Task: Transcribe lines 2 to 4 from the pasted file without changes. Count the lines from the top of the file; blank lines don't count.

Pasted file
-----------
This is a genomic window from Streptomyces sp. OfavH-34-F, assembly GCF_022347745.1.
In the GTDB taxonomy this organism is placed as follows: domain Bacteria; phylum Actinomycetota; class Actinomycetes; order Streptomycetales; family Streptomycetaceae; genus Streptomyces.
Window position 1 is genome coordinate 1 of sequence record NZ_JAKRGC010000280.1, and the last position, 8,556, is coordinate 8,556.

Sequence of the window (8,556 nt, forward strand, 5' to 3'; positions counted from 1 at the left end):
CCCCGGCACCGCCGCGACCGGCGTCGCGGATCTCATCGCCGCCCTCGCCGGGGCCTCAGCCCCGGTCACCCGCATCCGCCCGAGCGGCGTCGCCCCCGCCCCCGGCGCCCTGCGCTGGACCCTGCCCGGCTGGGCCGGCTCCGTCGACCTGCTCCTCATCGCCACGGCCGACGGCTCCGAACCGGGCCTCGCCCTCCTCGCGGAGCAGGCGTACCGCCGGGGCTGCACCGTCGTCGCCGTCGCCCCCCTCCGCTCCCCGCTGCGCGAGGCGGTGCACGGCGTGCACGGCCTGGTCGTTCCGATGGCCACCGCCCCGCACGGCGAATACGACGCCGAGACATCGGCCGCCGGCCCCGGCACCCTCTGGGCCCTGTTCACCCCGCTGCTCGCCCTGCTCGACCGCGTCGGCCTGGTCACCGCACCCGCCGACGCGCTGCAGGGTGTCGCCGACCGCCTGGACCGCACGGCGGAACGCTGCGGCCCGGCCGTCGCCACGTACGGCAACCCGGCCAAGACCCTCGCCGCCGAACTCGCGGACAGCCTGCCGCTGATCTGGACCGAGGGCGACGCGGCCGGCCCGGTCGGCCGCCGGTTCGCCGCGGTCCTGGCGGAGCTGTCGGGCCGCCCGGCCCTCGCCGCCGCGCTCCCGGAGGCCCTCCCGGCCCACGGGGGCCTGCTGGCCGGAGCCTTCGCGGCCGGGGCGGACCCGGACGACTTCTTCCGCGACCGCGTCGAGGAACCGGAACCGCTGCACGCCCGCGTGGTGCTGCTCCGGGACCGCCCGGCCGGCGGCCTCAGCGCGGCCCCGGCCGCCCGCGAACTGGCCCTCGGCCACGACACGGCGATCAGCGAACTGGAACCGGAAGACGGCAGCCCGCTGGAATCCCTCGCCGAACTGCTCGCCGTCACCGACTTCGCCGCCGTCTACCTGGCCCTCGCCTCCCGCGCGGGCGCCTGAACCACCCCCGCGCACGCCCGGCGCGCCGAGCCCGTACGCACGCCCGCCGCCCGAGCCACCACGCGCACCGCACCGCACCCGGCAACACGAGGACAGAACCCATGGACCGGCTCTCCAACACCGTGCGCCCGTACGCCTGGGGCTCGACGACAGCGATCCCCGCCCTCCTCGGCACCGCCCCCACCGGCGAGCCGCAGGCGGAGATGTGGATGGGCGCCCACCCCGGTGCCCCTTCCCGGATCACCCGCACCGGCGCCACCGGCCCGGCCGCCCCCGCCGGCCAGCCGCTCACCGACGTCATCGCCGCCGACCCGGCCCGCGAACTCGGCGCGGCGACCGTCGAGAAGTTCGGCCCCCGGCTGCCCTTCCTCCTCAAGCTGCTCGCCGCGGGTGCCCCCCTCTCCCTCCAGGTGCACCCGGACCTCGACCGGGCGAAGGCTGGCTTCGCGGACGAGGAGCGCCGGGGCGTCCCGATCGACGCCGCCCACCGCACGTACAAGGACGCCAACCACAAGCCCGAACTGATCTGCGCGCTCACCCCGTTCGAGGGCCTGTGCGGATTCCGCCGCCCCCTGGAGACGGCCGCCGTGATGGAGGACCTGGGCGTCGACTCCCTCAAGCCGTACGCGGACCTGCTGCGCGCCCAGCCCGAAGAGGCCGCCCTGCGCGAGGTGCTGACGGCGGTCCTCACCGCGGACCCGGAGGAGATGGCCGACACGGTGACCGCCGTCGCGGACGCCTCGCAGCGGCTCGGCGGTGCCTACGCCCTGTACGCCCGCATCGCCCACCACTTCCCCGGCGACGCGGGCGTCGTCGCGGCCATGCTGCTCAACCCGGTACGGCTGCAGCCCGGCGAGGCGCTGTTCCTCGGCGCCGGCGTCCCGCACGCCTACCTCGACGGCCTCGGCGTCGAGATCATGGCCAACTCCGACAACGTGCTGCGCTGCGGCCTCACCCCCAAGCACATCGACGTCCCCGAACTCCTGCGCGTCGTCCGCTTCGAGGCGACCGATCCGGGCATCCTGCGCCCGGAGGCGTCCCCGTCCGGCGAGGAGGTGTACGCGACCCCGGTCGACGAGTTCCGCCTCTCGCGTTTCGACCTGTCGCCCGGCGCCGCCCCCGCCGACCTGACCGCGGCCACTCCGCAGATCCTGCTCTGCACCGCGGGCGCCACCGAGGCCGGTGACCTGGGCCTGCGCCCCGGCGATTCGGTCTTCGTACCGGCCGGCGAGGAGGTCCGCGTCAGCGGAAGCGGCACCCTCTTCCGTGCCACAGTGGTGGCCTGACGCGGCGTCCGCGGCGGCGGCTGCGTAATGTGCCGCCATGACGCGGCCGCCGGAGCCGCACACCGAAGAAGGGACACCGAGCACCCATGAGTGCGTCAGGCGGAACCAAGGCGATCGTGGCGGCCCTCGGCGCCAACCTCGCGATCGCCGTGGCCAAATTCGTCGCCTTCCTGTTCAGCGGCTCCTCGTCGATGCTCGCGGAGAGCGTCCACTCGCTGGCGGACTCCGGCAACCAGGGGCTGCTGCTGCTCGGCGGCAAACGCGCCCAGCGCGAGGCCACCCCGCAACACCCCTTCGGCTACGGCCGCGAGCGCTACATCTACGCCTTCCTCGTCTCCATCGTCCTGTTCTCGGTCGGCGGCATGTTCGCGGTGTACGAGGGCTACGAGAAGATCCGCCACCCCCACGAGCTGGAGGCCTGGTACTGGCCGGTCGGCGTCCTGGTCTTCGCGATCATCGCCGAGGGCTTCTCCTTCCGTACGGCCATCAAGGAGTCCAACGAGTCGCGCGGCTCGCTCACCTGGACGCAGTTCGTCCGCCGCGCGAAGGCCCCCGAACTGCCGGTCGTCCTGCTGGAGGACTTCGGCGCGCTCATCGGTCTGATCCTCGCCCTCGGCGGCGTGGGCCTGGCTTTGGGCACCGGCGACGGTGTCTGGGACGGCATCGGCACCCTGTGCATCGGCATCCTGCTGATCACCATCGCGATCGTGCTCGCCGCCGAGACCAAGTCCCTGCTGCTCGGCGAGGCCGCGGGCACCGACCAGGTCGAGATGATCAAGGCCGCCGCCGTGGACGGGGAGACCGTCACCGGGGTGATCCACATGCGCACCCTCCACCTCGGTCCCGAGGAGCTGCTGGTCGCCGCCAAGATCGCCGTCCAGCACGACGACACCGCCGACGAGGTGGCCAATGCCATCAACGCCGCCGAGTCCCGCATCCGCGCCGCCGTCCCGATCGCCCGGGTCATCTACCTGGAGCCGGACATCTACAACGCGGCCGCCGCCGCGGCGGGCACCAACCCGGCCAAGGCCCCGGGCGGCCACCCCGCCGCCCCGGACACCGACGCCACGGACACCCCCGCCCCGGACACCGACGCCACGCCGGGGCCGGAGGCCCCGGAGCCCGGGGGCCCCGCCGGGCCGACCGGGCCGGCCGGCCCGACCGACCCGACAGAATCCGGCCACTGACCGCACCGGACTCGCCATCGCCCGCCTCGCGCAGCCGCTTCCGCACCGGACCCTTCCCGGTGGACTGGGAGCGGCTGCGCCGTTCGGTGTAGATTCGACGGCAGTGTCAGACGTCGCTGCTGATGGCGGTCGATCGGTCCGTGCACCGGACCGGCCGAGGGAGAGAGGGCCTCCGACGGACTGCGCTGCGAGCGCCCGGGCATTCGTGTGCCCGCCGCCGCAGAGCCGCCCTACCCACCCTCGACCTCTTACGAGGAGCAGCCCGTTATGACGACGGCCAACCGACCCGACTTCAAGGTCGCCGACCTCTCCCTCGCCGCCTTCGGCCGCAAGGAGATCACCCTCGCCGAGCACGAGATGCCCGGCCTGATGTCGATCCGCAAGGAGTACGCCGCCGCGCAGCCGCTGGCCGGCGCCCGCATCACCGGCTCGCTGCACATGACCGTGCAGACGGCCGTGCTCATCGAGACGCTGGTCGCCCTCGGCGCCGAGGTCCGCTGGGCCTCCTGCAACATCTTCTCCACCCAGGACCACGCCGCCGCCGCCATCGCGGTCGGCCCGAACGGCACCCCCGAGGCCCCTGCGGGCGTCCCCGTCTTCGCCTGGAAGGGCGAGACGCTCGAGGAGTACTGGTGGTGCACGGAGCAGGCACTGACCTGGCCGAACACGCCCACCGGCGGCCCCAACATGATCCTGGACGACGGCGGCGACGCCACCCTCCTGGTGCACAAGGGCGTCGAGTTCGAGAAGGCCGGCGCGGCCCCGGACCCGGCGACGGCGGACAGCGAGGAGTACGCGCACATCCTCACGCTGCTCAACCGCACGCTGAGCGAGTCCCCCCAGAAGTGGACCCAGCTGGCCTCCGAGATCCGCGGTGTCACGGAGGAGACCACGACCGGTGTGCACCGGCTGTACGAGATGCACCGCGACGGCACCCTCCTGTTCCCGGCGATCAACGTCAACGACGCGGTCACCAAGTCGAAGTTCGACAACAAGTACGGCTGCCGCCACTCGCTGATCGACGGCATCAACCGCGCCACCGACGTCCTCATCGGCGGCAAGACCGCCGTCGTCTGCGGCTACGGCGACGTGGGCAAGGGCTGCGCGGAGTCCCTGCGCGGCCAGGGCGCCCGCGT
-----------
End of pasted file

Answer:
In the GTDB taxonomy this organism is placed as follows: domain Bacteria; phylum Actinomycetota; class Actinomycetes; order Streptomycetales; family Streptomycetaceae; genus Streptomyces.
Window position 1 is genome coordinate 1 of sequence record NZ_JAKRGC010000280.1, and the last position, 8,556, is coordinate 8,556.

Sequence of the window (8,556 nt, forward strand, 5' to 3'; positions counted from 1 at the left end):